I’m switching web hosts, and nothing is working.
The problem is that I’ve changed the domain registrar, the people who make sure this web site is in the global internet address book, together with my web host. Unfortunately, the address change hasn’t spread to the rest of the internet.
So whenever someone types wiltgren.com into the browser, they’re being directed to my old web host instead of my new web host.
It’s a very minor thing. Just a little switch of direction. And yet, it make everything I do flawed.
If I change my new site, none of those changes are visible. They don’t reach beyond the single computer in some big server hall. But if I change my old site, all of those changes are going to disappear as soon as the problem is fixed, so that’s pretty pointless.
Summary: tech go bad, Filip mad.
But that’s not what I’m going to talk about here. No, what I want to talk about is how easy it is to change direction.
A single pointer and the entire internet changes direction to my new server.
I can change the pointer however many times I wish. And those changes will propagate in time to everything that I do online, every mail that comes to me, every blog post that I write.
This is a good thing, because just like a name server, we get the chance to change direction every second of our life, in everything we do.
Here’s another example: I usually record these blog posts for later transcription as I walk in the morning. But this morning I couldn’t.
The reason is that I’m changing the type of pants that I wear.
For years I’ve been wearing different styles of cargo pants with big side pockets on the legs. In one leg pocket, I’d carry my phone. In the other leg pocket, I’d have my paper notebook and a pen. I’ve carried them around with me everywhere I went since forever, 20 years or more. But as I’m growing older, my wife keep reminding me that my juvenile dreams of becoming an Airborne Ranger are becoming somewhat unrealistic, and I should look the part of successful, middle-aged sarariman. So, instead of buying my regular cargo pants, I bought a pair of plain old chinos.
No leg pockets.
Which means that I have to carry my phone in my regular pocket, which squashes sensitive parts of my body whenever I sit down. Or I have to put my phone somewhere in the house and remember to bring it with me whenever I go out.
Which I don’t.
A tiny switch in perception and self-identity of no longer being 18 years old led to a slightly larger switch in outward identity in the type of pants that I wore, which led to a very large switch in how I relate to the technology I use for my work and my writing, which led to me not being able to record a blog post this morning.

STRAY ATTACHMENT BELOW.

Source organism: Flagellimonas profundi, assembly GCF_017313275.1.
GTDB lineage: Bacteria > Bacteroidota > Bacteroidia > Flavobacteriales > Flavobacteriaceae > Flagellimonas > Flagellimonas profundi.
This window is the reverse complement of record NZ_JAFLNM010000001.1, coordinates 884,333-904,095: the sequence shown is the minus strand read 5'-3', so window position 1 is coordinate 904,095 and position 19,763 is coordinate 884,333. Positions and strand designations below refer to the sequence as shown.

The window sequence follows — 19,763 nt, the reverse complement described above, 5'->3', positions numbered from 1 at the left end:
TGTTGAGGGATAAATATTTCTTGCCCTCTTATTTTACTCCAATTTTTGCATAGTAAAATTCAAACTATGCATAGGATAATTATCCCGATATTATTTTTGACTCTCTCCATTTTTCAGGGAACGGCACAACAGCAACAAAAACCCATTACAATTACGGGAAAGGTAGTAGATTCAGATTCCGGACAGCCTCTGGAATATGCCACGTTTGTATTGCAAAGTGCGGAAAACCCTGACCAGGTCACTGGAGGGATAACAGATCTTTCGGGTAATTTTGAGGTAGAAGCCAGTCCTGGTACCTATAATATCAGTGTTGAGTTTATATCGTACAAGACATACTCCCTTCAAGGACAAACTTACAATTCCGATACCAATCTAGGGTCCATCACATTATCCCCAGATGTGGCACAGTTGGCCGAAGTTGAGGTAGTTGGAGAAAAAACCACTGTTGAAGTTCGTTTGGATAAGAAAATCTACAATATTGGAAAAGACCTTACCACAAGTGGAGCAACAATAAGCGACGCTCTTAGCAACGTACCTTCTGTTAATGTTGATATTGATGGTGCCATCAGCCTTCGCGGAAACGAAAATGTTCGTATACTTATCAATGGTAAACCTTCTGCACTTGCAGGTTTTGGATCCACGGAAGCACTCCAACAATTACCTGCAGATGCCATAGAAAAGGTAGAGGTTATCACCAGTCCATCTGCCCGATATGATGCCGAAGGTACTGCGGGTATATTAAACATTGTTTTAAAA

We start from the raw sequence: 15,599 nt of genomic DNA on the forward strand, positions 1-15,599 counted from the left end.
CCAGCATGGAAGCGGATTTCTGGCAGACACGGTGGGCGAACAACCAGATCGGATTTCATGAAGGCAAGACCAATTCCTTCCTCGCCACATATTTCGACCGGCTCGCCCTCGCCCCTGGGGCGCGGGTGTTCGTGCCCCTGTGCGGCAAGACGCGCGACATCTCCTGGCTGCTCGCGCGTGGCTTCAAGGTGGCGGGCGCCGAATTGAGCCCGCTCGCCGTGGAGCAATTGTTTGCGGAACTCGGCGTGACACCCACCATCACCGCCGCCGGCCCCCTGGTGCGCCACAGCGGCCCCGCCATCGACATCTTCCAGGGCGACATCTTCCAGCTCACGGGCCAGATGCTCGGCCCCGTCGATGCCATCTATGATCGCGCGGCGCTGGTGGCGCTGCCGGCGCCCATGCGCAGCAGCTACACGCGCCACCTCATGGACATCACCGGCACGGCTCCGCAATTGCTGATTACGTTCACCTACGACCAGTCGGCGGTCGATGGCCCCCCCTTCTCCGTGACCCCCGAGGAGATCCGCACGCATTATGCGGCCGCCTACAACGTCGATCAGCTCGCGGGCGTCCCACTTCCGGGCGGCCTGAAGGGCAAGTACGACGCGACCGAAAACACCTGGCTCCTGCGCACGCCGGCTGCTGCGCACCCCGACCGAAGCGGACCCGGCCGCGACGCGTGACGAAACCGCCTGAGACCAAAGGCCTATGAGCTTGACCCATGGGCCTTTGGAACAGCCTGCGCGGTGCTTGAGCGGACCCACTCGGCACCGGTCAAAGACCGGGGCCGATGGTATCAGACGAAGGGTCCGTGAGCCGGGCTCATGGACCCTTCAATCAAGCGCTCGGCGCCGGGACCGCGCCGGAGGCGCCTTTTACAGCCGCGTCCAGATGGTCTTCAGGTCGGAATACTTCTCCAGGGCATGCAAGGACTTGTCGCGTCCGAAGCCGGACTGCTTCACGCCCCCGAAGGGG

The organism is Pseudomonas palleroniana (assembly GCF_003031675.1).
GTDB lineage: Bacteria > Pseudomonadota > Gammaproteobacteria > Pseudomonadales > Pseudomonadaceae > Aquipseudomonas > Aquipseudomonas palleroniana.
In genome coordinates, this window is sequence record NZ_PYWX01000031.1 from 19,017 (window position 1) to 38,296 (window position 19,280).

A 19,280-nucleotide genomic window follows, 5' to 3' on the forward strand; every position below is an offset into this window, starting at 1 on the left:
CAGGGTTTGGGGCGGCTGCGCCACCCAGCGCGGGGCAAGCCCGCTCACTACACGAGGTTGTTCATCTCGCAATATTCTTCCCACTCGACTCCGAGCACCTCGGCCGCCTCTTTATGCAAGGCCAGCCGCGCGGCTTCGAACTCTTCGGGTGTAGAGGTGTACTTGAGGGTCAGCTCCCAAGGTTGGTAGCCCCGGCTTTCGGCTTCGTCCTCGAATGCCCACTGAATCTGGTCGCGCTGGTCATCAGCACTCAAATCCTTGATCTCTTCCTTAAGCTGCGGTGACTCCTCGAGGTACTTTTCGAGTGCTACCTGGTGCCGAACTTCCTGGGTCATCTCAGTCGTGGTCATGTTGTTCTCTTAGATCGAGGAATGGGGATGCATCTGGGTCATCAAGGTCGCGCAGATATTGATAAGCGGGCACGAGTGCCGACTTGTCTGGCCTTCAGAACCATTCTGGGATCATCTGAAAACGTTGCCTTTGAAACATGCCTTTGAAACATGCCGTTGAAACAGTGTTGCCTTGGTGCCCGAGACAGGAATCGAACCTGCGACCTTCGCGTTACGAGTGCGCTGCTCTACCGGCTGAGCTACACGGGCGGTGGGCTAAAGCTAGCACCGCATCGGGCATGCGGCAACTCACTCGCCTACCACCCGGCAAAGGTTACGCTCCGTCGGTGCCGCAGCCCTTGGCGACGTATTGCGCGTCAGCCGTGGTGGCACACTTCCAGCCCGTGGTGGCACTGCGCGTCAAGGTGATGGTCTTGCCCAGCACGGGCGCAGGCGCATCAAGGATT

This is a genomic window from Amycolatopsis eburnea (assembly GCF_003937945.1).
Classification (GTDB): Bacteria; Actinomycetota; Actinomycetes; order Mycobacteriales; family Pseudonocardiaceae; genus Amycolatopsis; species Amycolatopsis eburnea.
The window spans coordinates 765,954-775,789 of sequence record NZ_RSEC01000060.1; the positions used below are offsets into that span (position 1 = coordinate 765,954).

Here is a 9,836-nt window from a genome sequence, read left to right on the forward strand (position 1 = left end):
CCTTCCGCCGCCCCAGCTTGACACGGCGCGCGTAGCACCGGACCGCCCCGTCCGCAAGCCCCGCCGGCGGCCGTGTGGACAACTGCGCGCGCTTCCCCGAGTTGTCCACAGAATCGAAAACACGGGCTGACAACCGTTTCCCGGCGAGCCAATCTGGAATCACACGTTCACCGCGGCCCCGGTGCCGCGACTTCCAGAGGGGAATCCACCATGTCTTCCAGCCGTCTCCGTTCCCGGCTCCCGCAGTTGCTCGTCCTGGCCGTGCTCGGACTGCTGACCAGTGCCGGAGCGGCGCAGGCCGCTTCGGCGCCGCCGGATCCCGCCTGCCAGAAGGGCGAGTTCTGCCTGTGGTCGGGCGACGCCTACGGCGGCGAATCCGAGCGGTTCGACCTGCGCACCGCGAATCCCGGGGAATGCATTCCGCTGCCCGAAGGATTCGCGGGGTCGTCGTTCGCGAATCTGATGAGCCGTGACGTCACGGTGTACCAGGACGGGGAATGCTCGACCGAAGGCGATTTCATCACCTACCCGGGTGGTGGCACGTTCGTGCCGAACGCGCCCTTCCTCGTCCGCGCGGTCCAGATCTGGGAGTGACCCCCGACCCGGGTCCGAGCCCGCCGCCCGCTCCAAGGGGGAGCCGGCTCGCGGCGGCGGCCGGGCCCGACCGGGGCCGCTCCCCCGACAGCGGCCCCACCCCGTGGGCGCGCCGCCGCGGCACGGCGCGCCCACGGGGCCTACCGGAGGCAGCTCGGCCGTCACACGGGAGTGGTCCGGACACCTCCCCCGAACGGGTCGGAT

Tiny changes cascading throughout my entire life. That’s what going in the wrong direction means.
Just a tiny change, and everything cascades.
And that’s good. Really, really good.
Because it works in the opposite direction as well. A tiny positive change will cascade throughout your entire life. A slight change in your breakfast habits, maybe you take whole grain, instead of plain white, or you eat one scoop of muesli less, and over time it reduced your weight, lowers your cholesterol level, make you healthier, and make you live longer,
Tiny changes over time and you can make them anytime you want.
You don’t need any special skills to change direction. You don’t need persistence, or willpower. All you need is to do it once.
And then you’ll fail, of course.
I mean I still wear my cargo pants, I’ve got several of them. But over time, as I buy more and more chinos, and less and less cargo pants, I’ll get used to them more. My entire life will change into becoming a person who carries his phone in his jacket pocket, or who remembers to bring it along.
Or something entirely different. Who knows, maybe I’ll end up ditching my phone and just getting a phone bracelet or something. I can’t tell.
That’s one of the reasons we don’t change, because we can’t see the end results. We can’t predict them, because the future is notoriously hard to predict. Things change, our life changes. Everything we do is part of a very complex, interconnected system. We can’t see all the relationships, all the threads that we pull on with our choices.
And that’s all right. That’s the reason why small changes can propagate, why one less muffin for breakfast will make you live two years longer.
Because it changes other parts of the system, parts you can’t even concieve off right now. It changes you, and how you make decisions. It’s the single step starting the journey of a thousand miles.
A single switch in a single direction.
That’s all it takes.